MS. HARPER JEAN TOBINStill, we do have a pretty good idea from state surveys and other research. The Williams Institute at UCLA estimates that about 700,000 adults in the U.S. are transgender. Now, it's somewhere between the populations of D.C. and Alaska, although, of course, we live in every part of the country. And that's only the number of people over 18 who would self-identify in a telephone survey. It doesn't include teens or children of which there must be many thousands more and it doesn't include people who are at a point of exploring and understanding their identity where they might not yet self-identify in a survey as transgender.
MS. HARPER JEAN TOBINSo we're talking about certainly a small part of the population statistically, smaller than the number of people who are gay or lesbian or bisexual, but still a significant part of the population. And we don't think the number of people who are trans is growing because there is a lot of evidence that gender identity may be something that's largely hardwired very early on in life and it may just be part of the human diversity of nature.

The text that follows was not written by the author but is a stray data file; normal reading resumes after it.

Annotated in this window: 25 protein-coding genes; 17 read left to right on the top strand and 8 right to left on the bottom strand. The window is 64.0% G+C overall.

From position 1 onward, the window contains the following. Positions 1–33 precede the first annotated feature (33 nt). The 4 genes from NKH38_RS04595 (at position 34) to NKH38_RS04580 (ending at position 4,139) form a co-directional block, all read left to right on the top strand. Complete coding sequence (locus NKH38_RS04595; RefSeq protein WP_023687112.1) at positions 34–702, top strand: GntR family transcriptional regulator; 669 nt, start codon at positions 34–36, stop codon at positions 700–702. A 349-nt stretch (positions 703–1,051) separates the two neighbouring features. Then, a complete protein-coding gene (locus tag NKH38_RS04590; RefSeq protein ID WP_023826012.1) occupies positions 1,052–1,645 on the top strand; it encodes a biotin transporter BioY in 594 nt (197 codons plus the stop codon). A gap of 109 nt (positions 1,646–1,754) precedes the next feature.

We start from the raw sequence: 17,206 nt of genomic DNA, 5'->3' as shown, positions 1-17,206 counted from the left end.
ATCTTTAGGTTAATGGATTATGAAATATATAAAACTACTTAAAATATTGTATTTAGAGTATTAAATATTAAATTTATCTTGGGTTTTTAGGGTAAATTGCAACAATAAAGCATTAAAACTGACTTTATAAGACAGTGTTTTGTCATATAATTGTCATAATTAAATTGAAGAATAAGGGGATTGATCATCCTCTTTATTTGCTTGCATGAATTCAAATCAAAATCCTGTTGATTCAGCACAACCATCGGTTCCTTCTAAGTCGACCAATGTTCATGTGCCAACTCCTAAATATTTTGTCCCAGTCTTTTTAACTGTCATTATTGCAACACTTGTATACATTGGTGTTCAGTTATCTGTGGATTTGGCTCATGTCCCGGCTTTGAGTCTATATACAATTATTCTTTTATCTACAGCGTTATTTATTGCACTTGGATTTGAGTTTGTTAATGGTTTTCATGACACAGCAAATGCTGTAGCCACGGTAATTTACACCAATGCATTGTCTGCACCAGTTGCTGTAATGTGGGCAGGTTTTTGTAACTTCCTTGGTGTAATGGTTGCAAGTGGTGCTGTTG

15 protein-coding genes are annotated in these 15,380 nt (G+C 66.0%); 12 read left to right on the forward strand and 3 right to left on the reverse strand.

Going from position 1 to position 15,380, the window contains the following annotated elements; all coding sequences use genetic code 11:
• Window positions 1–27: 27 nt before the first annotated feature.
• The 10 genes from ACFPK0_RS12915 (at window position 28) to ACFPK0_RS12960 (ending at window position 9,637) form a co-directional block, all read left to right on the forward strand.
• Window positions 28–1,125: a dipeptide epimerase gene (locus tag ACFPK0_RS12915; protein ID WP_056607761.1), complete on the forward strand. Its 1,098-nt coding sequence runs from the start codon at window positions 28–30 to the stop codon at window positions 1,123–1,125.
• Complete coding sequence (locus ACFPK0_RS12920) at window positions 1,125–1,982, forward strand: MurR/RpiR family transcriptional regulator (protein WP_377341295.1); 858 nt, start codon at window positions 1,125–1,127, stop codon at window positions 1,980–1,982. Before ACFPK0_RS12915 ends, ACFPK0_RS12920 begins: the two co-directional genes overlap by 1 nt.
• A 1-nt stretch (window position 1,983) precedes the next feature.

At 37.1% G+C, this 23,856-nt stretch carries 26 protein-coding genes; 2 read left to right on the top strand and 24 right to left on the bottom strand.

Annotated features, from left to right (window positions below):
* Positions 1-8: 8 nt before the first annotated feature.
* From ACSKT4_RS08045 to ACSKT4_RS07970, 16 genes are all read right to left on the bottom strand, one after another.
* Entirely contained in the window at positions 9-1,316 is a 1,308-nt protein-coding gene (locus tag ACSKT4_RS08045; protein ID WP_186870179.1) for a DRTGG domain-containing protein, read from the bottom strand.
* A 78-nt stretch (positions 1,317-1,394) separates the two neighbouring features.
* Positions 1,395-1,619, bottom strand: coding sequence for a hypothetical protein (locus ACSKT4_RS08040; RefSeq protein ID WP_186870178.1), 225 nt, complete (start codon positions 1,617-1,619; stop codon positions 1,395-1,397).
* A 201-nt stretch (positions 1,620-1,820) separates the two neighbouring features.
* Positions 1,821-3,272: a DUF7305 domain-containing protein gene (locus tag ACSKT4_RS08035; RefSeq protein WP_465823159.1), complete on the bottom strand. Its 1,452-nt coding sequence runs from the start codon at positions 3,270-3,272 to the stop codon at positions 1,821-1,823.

MS. HARPER JEAN TOBINBut certainly, transgender people are more visible in society and more people feel able to come out and live their lives in accordance with their identity, even though there are still those barriers that Sharon was just talking about.
REHMAnd to Dr. Nicole Joseph, as a clinical psychologist in private practice, your practice includes transgender adults, children and their families. What are the generalizations you can make about transgender people?